With or without you: Why Russia cannot dismiss the Arms Trade Treaty as a pointless inconvenience
Written by Anna Macdonald, Director of the Control Arms Secretariat
The Russian Federation issued a statement this week saying it will not be joining the Arms Trade Treaty.
“We don’t see the point,” a senior official is quoted as saying. No surprises there, but try telling that to the people of Syria, who continue to suffer each day. Russian supplies to Syria’s government forces, particularly of explosive munitions and ammunition, have been crucial in keeping Assad in power during four years of civil war and have undoubtedly fuelled many well-documented human rights abuses. Russia said it was “not breaking any laws” by continuing to supply Syria with weapons.
Russia’s most renowned inventor, Mikhail Kalashnikov, who invented the AK-47, is famously quoted as saying: “I wish had invented a lawnmower instead” as he realized the extent of the devastation his creation was causing each year.
Unfortunately the current government in Russia does not feel the same, and Russian exports of the world’s best selling assault rifle reportedly continue at a rate of 150,000 per year with that looking set to double by 2020. Many end up in Africa, where the human cost is exceptionally high, and the related impact on stability, economies and a culture of armed violence works against development efforts. Others fuel the drugs trade related violence across the Americas.
And it is not just the AK-47. Russia is a huge exporter, reportedly delivering weapons to 56 countries and to rebel forces in eastern Ukraine between 2010-2014. Deals are believed to have included the transfer of nine military helicopters to South Sudan in 2011 and also 100 laser-guided bombs to Syria from 2012 to 2013.
Law, as I was reminded recently by a Norwegian legal expert, is the codification of moral principles. It sets down in black and white what society considers is acceptable – and what is not. At the international level, this means enshrining moral principles into a set of rules for the global community in the form of a treaty or convention. For example, the Arms Trade Treaty was created after the world came together and decided a set of rules and regulations were needed to control the global arms trade.
How these rules are put into practice will be the critical test of this very new Treaty. International norms are created when a sufficient number of countries begin to adhere to new principles, and behaving in the “old way” becomes unacceptable. The Mine Ban Treaty is a strong example of how international norms work over time, even on those who do not join a particular treaty.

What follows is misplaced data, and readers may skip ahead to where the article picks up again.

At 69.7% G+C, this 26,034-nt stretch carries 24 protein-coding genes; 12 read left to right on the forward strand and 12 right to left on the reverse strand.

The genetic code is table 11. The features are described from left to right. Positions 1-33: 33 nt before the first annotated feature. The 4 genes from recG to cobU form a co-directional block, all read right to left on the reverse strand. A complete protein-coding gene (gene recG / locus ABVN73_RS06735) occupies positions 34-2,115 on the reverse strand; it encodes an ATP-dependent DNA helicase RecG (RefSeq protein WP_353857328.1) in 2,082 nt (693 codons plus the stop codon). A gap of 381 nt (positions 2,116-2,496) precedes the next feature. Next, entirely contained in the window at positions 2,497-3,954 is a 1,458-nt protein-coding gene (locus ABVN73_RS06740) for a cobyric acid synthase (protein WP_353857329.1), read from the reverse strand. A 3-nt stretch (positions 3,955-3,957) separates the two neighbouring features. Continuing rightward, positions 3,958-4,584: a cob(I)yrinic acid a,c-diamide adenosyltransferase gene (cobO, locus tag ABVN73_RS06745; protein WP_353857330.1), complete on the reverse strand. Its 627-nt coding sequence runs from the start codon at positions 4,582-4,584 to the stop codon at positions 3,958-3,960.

The adoption of the ATT, and its signature by so many governments, must also be combined with a change in approach – so that it becomes politically unacceptable to transfer weapons that violate the Treaty’s provisions. This is what the creation of new international norms means, and it’s why it is so important for the first States Parties to the ATT to implement it as rigorously as possible.
So why does Russia’s statement matter?
Over the past nine months, ATT signatories have been gathering together in a series of Preparatory Meetings to discuss the rules and infrastructure for the ATT in the future. The first Conference of States parties will meet in August in Mexico City, and take decisions on many procedural issues, which will determine the international mechanisms to implement the Treaty.
Some States, have been arguing that universalization must be the number one goal. They argue that until ALL States are members of the ATT, it will have limited impact.
This is unrealistic. As Russia’s statement indicates, there are some countries that are simply not going to join the ATT in the near future.
Waiting for Russia – and other current opponents to the ATT – to join, or worse, creating weak implementation mechanisms under the misguided hope that this will somehow entice them in, will waste time and still fail to stop the arms transfers in the meantime that wreak havoc among some of the world’s poorest communities.
69 States have now ratified the ATT, and a further 61 have signed it. They must begin applying the Treaty, and showing the world that their pledge to put humanitarian impact before economic profit was for real.
There’s no point in just waiting for more ratifications at this stage. Of course we want to see more countries accede to the treaty – but its success does not depend on this. Once the Treaty is being rigorously implemented even its opponents, such as the Russians, will find it hard to ignore.
And that is when we will see the Treaty start to save lives.
Anna Macdonald is the Director of the Control Arms Secretariat. She has worked on the Arms Trade Treaty since 2002.
Follow her on Twitter @annamac33.
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